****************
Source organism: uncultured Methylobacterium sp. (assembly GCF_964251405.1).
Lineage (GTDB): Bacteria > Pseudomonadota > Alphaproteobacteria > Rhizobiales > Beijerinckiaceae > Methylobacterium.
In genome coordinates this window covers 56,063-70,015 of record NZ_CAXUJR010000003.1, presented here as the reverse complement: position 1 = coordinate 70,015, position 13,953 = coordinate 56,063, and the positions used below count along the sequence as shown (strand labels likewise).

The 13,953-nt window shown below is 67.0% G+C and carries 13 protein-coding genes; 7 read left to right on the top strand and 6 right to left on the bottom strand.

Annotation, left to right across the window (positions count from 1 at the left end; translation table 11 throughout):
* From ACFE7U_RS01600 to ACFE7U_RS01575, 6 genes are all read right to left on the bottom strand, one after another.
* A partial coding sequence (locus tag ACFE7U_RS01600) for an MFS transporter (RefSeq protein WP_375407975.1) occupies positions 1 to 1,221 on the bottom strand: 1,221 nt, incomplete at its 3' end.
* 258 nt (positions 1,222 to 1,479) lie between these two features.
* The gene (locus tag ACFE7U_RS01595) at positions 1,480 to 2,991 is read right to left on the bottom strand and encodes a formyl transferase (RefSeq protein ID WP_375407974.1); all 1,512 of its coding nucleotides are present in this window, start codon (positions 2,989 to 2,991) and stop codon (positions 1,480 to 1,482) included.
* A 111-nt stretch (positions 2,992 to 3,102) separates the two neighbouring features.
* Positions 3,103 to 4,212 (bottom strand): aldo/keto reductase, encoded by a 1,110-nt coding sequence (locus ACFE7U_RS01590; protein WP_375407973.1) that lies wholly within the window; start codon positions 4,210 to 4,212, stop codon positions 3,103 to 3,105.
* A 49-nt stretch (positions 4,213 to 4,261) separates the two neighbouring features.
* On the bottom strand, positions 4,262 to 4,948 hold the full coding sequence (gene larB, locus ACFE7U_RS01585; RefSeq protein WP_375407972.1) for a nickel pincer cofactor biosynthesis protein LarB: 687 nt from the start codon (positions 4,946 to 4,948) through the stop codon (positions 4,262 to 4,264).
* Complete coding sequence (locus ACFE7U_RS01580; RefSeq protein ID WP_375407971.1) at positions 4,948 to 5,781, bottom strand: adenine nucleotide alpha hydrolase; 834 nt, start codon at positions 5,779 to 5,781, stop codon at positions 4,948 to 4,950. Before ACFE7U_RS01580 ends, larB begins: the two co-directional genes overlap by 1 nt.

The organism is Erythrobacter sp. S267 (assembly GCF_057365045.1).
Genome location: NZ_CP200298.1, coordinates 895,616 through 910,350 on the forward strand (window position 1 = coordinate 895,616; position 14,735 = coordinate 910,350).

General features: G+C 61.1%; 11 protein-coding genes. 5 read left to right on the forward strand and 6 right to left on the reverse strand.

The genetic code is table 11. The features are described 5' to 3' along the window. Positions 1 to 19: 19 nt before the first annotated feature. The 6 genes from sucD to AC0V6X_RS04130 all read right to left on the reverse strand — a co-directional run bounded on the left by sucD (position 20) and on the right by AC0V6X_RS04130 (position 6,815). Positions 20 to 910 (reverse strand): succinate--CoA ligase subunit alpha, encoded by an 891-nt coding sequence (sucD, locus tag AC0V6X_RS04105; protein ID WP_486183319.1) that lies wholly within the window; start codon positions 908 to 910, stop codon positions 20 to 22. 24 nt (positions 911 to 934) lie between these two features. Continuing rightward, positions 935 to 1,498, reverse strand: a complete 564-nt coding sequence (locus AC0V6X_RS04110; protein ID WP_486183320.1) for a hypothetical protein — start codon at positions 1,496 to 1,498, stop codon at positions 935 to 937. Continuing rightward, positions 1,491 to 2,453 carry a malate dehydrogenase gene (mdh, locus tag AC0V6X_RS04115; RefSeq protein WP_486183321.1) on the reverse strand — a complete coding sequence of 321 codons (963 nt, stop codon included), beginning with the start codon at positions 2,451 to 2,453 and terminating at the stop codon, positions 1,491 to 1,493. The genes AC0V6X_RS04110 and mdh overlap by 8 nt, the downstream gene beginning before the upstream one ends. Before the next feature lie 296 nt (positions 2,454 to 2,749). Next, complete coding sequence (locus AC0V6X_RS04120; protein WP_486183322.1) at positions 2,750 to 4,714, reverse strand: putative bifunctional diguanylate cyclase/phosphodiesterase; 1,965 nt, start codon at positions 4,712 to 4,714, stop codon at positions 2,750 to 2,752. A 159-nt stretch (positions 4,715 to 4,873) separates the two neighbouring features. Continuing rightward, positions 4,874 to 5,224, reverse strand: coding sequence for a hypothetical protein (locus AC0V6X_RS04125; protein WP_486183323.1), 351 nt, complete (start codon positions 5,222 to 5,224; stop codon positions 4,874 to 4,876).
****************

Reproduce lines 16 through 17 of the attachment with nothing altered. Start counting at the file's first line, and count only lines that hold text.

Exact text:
Genome location: NZ_CP200298.1, coordinates 895,616 through 910,350 on the forward strand (window position 1 = coordinate 895,616; position 14,735 = coordinate 910,350).

General features: G+C 61.1%; 11 protein-coding genes. 5 read left to right on the forward strand and 6 right to left on the reverse strand.